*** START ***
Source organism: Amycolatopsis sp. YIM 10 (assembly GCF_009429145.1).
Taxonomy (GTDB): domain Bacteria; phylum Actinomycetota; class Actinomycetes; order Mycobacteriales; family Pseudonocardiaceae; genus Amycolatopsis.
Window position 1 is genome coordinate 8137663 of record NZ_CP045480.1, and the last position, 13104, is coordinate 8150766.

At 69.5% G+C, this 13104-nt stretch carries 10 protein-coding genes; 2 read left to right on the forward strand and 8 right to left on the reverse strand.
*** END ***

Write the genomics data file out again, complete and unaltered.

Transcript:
Source organism: Amycolatopsis sp. YIM 10 (assembly GCF_009429145.1).
Taxonomy (GTDB): domain Bacteria; phylum Actinomycetota; class Actinomycetes; order Mycobacteriales; family Pseudonocardiaceae; genus Amycolatopsis.
Window position 1 is genome coordinate 8137663 of record NZ_CP045480.1, and the last position, 13104, is coordinate 8150766.

At 69.5% G+C, this 13104-nt stretch carries 10 protein-coding genes; 2 read left to right on the forward strand and 8 right to left on the reverse strand.